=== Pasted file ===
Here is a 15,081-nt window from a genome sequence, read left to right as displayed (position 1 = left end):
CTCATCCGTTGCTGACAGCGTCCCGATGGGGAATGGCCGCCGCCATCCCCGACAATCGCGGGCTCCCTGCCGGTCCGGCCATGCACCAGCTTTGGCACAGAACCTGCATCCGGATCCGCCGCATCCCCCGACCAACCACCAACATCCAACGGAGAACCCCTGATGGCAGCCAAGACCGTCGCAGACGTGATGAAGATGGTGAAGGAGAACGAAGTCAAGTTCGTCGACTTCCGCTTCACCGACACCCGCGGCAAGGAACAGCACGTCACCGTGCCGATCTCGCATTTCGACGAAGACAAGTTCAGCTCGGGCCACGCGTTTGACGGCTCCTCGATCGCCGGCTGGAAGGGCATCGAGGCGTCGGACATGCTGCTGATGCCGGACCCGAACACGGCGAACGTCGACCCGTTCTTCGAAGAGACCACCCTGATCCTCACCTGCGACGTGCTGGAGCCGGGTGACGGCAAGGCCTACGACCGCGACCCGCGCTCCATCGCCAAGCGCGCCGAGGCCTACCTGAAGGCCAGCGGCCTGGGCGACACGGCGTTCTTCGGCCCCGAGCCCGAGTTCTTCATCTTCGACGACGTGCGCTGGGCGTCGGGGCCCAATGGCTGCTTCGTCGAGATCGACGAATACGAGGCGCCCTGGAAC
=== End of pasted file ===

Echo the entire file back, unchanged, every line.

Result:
Here is a 15,081-nt window from a genome sequence, read left to right as displayed (position 1 = left end):
CTCATCCGTTGCTGACAGCGTCCCGATGGGGAATGGCCGCCGCCATCCCCGACAATCGCGGGCTCCCTGCCGGTCCGGCCATGCACCAGCTTTGGCACAGAACCTGCATCCGGATCCGCCGCATCCCCCGACCAACCACCAACATCCAACGGAGAACCCCTGATGGCAGCCAAGACCGTCGCAGACGTGATGAAGATGGTGAAGGAGAACGAAGTCAAGTTCGTCGACTTCCGCTTCACCGACACCCGCGGCAAGGAACAGCACGTCACCGTGCCGATCTCGCATTTCGACGAAGACAAGTTCAGCTCGGGCCACGCGTTTGACGGCTCCTCGATCGCCGGCTGGAAGGGCATCGAGGCGTCGGACATGCTGCTGATGCCGGACCCGAACACGGCGAACGTCGACCCGTTCTTCGAAGAGACCACCCTGATCCTCACCTGCGACGTGCTGGAGCCGGGTGACGGCAAGGCCTACGACCGCGACCCGCGCTCCATCGCCAAGCGCGCCGAGGCCTACCTGAAGGCCAGCGGCCTGGGCGACACGGCGTTCTTCGGCCCCGAGCCCGAGTTCTTCATCTTCGACGACGTGCGCTGGGCGTCGGGGCCCAATGGCTGCTTCGTCGAGATCGACGAATACGAGGCGCCCTGGAAC